Shifts in what is required of a workforce occur regularly. Whether it’s a groundbreaking innovation or a gradual change in the way products are produced — shifts are a part of society. Throughout the past COVID-related months, however, some sectors that were already at there risk of being displaced by automation have seen its demise being accelerated.
Governments and organisations everywhere face the task of devising curricula and learning strategies that will somehow future proof citizens and employees.
Automation is seen as the common threat for those types of jobs, as employees with tertiary qualification run the biggest risk, according to research conducted by McKinsey in 2020. Now, governments and organisations everywhere face the task of devising curricula and learning strategies that will somehow future proof citizens and employees.
That’s where McKinsey’s latest research comes in. McKinsey Global Institute’s main goal was to help definitions take shape and contribute to the future-proofing of citizen’s skills for the world of work. “It is hard to devise curricula and the best learning strategies without being more precise about the skills needed”, the researchers write. “It is difficult to teach what is not well defined.”
Foundational skills over specialisation
McKinsey identified a total of 56 foundational skills, which the company has dubbed DELTAs, that will benefit, well, everyone. “These skills showed that higher proficiency in them is already associated with a higher likelihood of employment, higher incomes, and job satisfaction”, the report reads. “Some work will, of course, be specialised. But in a labour market that is more automated, digital, and dynamic, all citizens will benefit from having a set of foundational skills.”
The three important criteria for work
Those foundational skills will translate directly to some type of fulfilment of three, main criteria. Firstly, they add value beyond what can be done by automated systems and intelligent machines. Secondly, they will be able to operate in a digital environment. And lastly, they will continually adapt to new ways of working and new occupations — something which has proven to be particularly apt in 2020 and 2021.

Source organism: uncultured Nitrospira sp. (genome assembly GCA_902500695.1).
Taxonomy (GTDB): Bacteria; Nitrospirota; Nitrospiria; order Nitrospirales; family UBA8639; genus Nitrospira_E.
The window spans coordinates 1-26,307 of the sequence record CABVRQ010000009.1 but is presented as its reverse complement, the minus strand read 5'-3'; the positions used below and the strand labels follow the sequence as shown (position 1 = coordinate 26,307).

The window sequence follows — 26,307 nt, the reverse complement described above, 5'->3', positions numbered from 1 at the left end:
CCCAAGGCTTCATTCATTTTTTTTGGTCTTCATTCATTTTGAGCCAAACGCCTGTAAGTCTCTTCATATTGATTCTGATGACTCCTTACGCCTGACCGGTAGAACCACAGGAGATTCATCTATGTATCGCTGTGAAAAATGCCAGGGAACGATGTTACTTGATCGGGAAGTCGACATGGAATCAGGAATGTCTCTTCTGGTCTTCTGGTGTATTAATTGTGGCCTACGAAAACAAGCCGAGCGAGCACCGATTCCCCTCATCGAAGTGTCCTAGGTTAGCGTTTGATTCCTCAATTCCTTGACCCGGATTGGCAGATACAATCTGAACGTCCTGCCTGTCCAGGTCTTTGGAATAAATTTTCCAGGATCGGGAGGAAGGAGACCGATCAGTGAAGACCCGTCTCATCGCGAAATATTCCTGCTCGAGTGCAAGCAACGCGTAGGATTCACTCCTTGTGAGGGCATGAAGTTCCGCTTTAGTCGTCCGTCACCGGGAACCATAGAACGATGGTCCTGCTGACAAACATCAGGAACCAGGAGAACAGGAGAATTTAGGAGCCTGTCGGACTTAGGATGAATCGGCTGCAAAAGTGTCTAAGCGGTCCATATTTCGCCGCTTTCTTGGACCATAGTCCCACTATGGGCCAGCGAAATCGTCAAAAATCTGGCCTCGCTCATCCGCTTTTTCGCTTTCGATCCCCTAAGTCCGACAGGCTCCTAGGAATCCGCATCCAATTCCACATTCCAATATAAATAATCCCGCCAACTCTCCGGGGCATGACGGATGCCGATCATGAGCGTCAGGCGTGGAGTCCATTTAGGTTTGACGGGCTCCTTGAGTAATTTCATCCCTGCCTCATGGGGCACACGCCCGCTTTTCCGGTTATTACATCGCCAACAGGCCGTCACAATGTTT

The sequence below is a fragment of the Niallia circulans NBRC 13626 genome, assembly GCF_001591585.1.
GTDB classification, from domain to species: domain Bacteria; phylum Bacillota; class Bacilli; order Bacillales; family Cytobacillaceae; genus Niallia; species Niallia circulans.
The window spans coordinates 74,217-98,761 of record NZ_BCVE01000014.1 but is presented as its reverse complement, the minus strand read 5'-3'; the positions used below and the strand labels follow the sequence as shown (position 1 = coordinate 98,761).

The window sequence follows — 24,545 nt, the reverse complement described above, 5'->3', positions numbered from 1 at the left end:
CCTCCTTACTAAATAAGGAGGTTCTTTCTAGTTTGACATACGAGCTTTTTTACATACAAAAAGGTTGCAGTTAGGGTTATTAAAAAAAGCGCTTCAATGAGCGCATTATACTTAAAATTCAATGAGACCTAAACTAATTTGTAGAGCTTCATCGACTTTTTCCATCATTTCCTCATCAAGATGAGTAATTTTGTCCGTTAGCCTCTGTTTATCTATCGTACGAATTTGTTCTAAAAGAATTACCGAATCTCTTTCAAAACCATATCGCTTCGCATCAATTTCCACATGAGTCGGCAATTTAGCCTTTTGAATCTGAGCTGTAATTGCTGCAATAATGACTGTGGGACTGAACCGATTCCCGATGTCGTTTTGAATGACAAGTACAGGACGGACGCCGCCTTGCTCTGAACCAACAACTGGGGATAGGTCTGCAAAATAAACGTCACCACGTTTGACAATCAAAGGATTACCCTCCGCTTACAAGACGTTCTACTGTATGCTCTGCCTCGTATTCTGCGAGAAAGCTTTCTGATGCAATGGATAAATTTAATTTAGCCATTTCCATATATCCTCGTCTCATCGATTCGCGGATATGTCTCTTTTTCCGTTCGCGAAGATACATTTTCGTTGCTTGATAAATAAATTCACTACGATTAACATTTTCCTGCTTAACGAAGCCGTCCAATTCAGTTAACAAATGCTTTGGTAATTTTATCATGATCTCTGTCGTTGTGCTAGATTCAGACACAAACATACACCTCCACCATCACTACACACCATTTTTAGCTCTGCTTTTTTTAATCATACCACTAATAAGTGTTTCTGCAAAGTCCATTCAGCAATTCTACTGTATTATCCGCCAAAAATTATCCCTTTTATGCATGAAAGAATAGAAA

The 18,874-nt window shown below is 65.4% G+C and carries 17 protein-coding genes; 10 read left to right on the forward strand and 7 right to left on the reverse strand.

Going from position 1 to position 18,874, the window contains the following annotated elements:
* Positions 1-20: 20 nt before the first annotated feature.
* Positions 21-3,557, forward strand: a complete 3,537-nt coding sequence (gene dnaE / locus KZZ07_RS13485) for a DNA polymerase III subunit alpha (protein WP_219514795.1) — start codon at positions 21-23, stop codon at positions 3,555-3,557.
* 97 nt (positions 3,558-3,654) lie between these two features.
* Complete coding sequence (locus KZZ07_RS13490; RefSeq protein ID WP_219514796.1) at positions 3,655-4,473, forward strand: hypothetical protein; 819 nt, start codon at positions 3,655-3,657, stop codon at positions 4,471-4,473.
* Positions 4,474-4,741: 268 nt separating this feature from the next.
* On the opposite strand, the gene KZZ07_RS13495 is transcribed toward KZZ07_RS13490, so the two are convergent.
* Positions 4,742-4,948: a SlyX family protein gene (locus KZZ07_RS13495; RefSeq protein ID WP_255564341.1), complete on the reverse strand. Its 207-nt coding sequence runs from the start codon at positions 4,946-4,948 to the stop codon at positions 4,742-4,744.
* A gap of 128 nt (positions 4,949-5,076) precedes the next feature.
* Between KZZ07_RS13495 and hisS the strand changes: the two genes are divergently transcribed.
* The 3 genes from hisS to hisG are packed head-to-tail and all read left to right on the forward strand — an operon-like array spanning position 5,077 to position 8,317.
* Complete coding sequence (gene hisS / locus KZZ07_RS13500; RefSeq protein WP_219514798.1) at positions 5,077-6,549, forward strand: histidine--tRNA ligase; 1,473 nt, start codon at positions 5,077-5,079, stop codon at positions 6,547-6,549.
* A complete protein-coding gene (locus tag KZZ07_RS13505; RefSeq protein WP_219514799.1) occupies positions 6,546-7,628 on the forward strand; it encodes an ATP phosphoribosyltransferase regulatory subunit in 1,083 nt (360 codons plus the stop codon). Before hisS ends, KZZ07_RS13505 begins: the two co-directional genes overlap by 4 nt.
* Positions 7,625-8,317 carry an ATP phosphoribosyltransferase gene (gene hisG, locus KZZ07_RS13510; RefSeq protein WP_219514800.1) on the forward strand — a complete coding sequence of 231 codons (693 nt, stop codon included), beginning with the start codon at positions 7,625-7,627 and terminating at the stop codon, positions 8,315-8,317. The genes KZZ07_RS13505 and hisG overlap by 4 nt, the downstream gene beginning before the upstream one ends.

The 56 DELTAs
In an attempt to make it even more concrete, McKinsey accumulated a list of 56 ‘distinct elements of talent’ (DELTAs), which can be split up into four categories: cognitive, interpersonal, self-leadership and digital. “We call them DELTAs, rather than skills, because they are a mix of skills and attitudes. “Adaptability” and “coping with uncertainty” are attitudes, for example”, the research states.
Lacking digital skills
In the next phase, McKinsey’s researchers defined a ‘desirable level of proficiency’ for each of the 56 DELTAs and devised a psychometric questionnaire to assess the respondents. The results gave a clear indication as to where the current workforce lacks in DELTA proficiency. In the cognitive category, planning and ways of working as well as communication were marked as a relative weakness.
While respondents over 18,000 people in 15 countries scored high on digital fluency, they lack skills in ‘software use and development’ and ‘understanding digital systems’.
The biggest lack of proficiency, however, was found in the digital category. While respondents over 18,000 people in 15 countries scored high on digital fluency, they lack skills in ‘software use and development’ and ‘understanding digital systems’.
Education or adult-training reform
In its conclusion, McKinsey’s researchers call upon governments to review and update curricula to focus more on the DELTAs, and names education or adult-training reform as possible action points. “Many governments and academics have started to define the taxonomies of the skills citizens will require, but few have done so at the level described here”, the research says. “Moreover, few, if any, have undertaken the considerable amount of research required to identify how best to develop and assess such skills.”
McKinsey found that modules that focused on self-awareness and self-management were 20 times less common than communication training.
While some fixes may be easier than others — some seem blatant. In an online scan of adult training programs, McKinsey found that modules that focused on self-awareness and self-management were 20 times less common than communication training. “That could be an urgent gap to fill to adequately respond to the wave of unemployment caused by the COVID-19 pandemic”, the research concludes.